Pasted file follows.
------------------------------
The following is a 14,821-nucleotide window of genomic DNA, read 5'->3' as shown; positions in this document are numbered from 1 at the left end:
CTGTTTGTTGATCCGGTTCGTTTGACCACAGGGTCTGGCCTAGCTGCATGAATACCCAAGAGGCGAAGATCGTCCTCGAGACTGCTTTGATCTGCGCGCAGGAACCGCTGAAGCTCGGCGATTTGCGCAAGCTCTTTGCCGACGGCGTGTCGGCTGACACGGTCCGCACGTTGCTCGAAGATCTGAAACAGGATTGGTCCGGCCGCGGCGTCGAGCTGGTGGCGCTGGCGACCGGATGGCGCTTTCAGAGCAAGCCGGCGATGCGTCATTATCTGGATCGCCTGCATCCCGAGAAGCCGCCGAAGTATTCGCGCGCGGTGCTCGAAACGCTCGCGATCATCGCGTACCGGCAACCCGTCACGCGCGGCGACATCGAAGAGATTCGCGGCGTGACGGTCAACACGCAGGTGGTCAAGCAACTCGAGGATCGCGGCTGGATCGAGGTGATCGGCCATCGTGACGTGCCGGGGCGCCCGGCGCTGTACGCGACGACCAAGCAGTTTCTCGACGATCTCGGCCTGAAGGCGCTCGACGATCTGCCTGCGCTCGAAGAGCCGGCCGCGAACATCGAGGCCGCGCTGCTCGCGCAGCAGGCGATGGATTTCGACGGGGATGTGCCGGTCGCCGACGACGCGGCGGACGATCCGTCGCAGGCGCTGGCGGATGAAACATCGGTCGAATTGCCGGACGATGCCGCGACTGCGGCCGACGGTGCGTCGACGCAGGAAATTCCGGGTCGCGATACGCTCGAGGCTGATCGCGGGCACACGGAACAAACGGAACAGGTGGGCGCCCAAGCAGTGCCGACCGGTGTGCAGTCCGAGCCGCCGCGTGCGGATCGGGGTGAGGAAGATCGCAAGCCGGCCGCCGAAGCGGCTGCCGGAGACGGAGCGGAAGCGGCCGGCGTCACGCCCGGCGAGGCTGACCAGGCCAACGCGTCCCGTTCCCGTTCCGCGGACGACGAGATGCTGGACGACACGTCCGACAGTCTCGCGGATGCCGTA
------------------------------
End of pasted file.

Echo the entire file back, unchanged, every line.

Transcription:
The following is a 14,821-nucleotide window of genomic DNA, read 5'->3' as shown; positions in this document are numbered from 1 at the left end:
CTGTTTGTTGATCCGGTTCGTTTGACCACAGGGTCTGGCCTAGCTGCATGAATACCCAAGAGGCGAAGATCGTCCTCGAGACTGCTTTGATCTGCGCGCAGGAACCGCTGAAGCTCGGCGATTTGCGCAAGCTCTTTGCCGACGGCGTGTCGGCTGACACGGTCCGCACGTTGCTCGAAGATCTGAAACAGGATTGGTCCGGCCGCGGCGTCGAGCTGGTGGCGCTGGCGACCGGATGGCGCTTTCAGAGCAAGCCGGCGATGCGTCATTATCTGGATCGCCTGCATCCCGAGAAGCCGCCGAAGTATTCGCGCGCGGTGCTCGAAACGCTCGCGATCATCGCGTACCGGCAACCCGTCACGCGCGGCGACATCGAAGAGATTCGCGGCGTGACGGTCAACACGCAGGTGGTCAAGCAACTCGAGGATCGCGGCTGGATCGAGGTGATCGGCCATCGTGACGTGCCGGGGCGCCCGGCGCTGTACGCGACGACCAAGCAGTTTCTCGACGATCTCGGCCTGAAGGCGCTCGACGATCTGCCTGCGCTCGAAGAGCCGGCCGCGAACATCGAGGCCGCGCTGCTCGCGCAGCAGGCGATGGATTTCGACGGGGATGTGCCGGTCGCCGACGACGCGGCGGACGATCCGTCGCAGGCGCTGGCGGATGAAACATCGGTCGAATTGCCGGACGATGCCGCGACTGCGGCCGACGGTGCGTCGACGCAGGAAATTCCGGGTCGCGATACGCTCGAGGCTGATCGCGGGCACACGGAACAAACGGAACAGGTGGGCGCCCAAGCAGTGCCGACCGGTGTGCAGTCCGAGCCGCCGCGTGCGGATCGGGGTGAGGAAGATCGCAAGCCGGCCGCCGAAGCGGCTGCCGGAGACGGAGCGGAAGCGGCCGGCGTCACGCCCGGCGAGGCTGACCAGGCCAACGCGTCCCGTTCCCGTTCCGCGGACGACGAGATGCTGGACGACACGTCCGACAGTCTCGCGGATGCCGTA